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Many students here at UCSC live either on campus or within the city of Santa Cruz. Catching the City Metro, riding a bike, or simply walking out of their dorms and straight to class is the most commuting that the average student has to do. I however am not one of those students. I live near San Jose and have to commute on Highway 17 to get to class every day. Unfortunately, over the last few days a landslide has been backing up traffic on the already normally congested roadway. This has made commuting more difficult, and in some cases, made reaching or leaving Santa Cruz close to impossible.

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The landslide happened last Tuesday on the 7th. It occurred just before Scotts Valley going northbound, completely blocked the highway on that side. This forced officials to close the highway last Tuesday. By Wednesday they had diverted traffic into one of the southbound lanes and making Highway 17 a two-way street around the area of the landslide. Then a bad situation got much worse when two constructions workers were run over by a dump truck on Thursday, injuring one (Stephen Whittier, 34) and killing the other (Bobby Gill, 54). This caused construction to halt for the rest of Thursday so that the accident could be investigated by Cal-OSHA. It was not clear if the dump truck driver had his back-up warning alarms on during the accident, so no arrests or citations have been made yet.

However, to make matters worse the continued heavy rains all of last week ended up causing the hillsides to become even more unstable. As a preemptive measure Highway 17 and all the alternate routes in and out of the city were closed completely Friday. Caltrans crews, CHP officials, and personnel from the California Division of Occupational Safety monitored the landslide all day, with them deciding that the area was safe for drivers early Saturday morning. A week after the initial landslide the highway is still restricted to one lane access both directions and not much debris from the landslide has been cleared out. It is not clear when officials will be finished.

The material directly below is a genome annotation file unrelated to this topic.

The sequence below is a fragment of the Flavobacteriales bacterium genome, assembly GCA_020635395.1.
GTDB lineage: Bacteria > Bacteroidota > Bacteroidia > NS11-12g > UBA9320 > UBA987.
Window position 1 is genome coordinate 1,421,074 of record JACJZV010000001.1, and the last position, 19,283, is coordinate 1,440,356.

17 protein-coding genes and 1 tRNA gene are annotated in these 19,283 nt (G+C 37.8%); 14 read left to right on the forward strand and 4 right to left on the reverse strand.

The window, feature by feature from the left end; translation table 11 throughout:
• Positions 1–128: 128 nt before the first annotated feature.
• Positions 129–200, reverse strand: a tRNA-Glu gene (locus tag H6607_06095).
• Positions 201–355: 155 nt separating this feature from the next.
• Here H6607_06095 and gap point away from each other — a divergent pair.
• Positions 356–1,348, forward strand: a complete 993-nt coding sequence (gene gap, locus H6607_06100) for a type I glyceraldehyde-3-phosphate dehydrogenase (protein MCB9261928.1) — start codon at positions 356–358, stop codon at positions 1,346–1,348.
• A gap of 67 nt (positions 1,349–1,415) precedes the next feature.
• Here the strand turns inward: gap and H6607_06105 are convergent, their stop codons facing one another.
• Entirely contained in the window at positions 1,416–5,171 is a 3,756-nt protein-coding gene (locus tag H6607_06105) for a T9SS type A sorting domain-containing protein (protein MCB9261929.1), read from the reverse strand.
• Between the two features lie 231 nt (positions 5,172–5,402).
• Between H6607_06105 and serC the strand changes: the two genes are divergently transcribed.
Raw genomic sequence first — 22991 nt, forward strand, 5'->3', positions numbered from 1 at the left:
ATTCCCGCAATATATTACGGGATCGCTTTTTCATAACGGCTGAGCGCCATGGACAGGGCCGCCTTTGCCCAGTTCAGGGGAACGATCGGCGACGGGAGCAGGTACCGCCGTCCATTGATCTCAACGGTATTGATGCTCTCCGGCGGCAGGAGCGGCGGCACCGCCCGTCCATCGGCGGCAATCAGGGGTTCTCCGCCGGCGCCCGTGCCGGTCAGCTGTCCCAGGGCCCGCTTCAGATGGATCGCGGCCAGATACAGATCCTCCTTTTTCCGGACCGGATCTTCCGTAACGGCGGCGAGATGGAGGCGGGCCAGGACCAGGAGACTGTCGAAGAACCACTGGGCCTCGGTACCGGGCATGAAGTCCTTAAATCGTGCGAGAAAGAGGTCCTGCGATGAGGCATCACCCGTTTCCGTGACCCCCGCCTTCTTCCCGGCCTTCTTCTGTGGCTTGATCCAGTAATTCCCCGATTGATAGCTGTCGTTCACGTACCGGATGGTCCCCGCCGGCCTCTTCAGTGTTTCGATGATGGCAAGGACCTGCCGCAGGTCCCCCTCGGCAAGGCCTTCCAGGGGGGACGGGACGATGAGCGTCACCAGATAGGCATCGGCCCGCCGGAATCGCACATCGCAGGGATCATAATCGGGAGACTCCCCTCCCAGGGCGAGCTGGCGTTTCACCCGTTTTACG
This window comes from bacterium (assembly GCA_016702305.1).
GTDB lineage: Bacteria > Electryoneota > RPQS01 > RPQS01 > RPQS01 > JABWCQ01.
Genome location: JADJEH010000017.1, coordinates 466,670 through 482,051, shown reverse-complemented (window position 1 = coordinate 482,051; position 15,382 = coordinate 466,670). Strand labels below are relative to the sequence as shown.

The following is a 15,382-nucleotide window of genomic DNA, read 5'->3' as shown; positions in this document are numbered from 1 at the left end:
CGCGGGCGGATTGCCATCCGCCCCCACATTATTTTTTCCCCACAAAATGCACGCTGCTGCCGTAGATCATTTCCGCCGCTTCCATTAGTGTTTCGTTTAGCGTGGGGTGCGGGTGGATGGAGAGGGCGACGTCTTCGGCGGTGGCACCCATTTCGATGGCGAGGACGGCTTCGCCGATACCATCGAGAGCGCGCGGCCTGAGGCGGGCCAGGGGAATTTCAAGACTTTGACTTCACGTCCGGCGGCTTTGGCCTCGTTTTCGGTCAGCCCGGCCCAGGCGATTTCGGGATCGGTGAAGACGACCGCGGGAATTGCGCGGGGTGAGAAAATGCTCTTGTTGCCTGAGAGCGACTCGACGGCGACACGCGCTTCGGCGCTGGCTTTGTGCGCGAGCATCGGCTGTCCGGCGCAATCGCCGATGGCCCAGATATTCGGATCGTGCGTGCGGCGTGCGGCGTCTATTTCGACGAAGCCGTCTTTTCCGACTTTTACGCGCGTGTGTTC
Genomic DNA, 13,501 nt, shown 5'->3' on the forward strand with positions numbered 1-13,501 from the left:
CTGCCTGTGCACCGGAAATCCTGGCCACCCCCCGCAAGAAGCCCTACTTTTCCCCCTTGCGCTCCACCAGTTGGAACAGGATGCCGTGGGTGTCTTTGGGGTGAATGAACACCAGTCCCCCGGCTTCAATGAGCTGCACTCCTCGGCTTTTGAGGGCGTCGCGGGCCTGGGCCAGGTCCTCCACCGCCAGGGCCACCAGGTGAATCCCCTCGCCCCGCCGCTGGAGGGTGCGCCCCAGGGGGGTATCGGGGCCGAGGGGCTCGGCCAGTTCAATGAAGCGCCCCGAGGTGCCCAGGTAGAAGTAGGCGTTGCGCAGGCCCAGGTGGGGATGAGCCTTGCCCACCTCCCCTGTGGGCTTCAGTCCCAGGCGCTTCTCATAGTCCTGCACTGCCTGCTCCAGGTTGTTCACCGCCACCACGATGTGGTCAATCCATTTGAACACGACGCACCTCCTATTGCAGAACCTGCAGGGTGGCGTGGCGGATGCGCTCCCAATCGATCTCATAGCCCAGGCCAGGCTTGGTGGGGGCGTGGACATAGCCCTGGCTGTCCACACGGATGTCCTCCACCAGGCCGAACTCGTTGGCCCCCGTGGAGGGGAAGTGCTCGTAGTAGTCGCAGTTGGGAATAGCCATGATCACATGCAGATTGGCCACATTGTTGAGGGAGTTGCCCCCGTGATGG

This is not the first obstruction to befall Highway 17 this year. On January 9th, a landslide knocked down a telephone pole into the two northbound lanes, shutting off access going northbound. Later, on January 27th a bank robbery in Los Gatos ended up closing the highway as police searched for the suspects from 11AM all the way into the night. With rain forecasted to return on Thursday we can only hope that this won’t cause more landslides to happen. Otherwise commuting to school will become less of a drive and more like some kind of crusade against nature.

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You can visit the United States Geological Survey website for more information about landslide preparedness. Stay safe out there!

This blog post was written by KZSC volunteer Thea Miller.